Element 9 Incident Investigation and Analysis
Element 10 Management of Safety, Occupational Health and Security
Element 11 Environmental Protection
Element 12 Emergency Preparedness
Element 13 Management System Review
Element 14 Operations at Buoy Moorings
Element 15 Terminals Impacted by Ice or Severe Sub-Zero Air Temperatures
- Number of Pages:
- Published Date:
- September 2012
- Binding Format:
- Book Height:
- 300 mm
- Book Width:
- 210 mm
- 0.6 kg
Oil Companies International Marine Forum
The Marine Terminal Management and Self Assessment (MTMSA) best practice guide for terminal management, launched October 2012, is the second leg of the Oil Companies International Marine Forum’s (OCIMF) Marine Terminal Information System (MTIS).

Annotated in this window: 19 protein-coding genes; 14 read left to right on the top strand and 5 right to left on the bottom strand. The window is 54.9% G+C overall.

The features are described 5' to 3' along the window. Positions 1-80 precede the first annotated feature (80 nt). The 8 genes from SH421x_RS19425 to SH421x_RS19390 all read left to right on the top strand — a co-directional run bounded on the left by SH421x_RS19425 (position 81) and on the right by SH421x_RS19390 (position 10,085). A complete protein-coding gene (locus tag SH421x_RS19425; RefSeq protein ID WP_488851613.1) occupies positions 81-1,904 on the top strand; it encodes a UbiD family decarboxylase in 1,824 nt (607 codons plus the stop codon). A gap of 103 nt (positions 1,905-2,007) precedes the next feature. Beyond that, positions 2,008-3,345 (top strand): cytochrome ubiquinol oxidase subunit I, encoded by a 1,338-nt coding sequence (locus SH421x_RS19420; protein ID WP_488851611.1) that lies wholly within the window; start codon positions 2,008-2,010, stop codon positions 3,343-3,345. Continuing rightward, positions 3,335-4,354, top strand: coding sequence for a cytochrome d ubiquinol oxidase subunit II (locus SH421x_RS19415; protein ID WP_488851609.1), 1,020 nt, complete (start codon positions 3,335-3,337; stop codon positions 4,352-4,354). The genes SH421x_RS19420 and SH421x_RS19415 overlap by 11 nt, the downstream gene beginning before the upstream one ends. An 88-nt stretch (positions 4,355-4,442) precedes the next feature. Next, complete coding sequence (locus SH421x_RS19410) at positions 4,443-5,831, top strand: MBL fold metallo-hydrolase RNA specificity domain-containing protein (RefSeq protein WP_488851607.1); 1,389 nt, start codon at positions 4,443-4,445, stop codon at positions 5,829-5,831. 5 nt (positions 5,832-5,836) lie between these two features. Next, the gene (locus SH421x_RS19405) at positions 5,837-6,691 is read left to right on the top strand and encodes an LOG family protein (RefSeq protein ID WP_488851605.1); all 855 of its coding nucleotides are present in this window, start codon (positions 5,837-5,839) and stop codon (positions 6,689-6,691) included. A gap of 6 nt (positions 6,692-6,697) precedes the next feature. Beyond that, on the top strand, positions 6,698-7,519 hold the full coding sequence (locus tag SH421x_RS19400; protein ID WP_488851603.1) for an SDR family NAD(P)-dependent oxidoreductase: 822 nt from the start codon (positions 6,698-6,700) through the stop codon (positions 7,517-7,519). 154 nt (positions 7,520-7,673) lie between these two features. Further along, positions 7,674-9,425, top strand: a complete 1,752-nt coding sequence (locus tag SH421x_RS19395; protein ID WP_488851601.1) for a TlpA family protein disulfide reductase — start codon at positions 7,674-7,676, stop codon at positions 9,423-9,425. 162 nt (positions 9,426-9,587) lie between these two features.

(Posted on 11/02/2013) Terminals Oil companies believe the best way to improve the quality of terminal operations is through self-assessment. OCIMF’s new Marine Terminal Information System has taken another step forward with the launch of a best practice guide. The Marine Terminal Management and Self Assessment (MTMSA) best practice guide for terminal management, launched October 2012, is the second leg of the Oil Companies International Marine Forum’s (OCIMF) Marine Terminal Information System (MTIS). MTMSA, which supersedes the Marine Terminal Baseline Criteria and Assessment Questionnaire, is the latest in a series of OCIMF self-assessment tools, joining the Offshore Vessel Management and Self Assessment (OVMSA) in the series of publications sharing the common objective of providing a means to assess the effectiveness of management systems. Robert Atkins, chairman of OCIMF’s MTMSA working group, believes that the launch of the document represents a “significant milestone in the MTIS journey towards improving marine terminal standards”. The MTMSA provides the industry with a uniform structure recognised by all oil majors for self-assessment of terminal activity. “We see this is a win-win situation for all parties, as industry fully supports the standardised format”, Atkins says. “The adoption of a uniform format for the assessment may also, at the discretion of the submitting terminal, facilitate internal benchmarking of performance within organisations” Anuj Gupta, secretary of the MTMSA Working Group and nautical advisor at OCIMF, adds: “MTMSA is a standardised tool for global application to assist terminal operators in the assessment of the effectiveness of their management systems for berth operations and the management of ship/shore interface. “Self-assessment can be used by terminal operators to verify that their management systems are comprehensive and promote safety and environmental excellence, with the intention of minimising risk in the execution of their operations and providing the ability to measure and continuously improve their management systems”, Gupta adds. David Cotterell, director of OCIMF, says “This self-assessment process encourages terminal operators to review performance by means of key performance indicators (KPIs) that are detailed within the elements of this document. Analysis of this data will establish trends that can be used to target resources on priority areas. A fundamental element of effective safety management is risk assessment. The use of this Guide can assist terminal operators to demonstrate that risks have been identified, analysed and reduced to a level that is reasonably practicable.”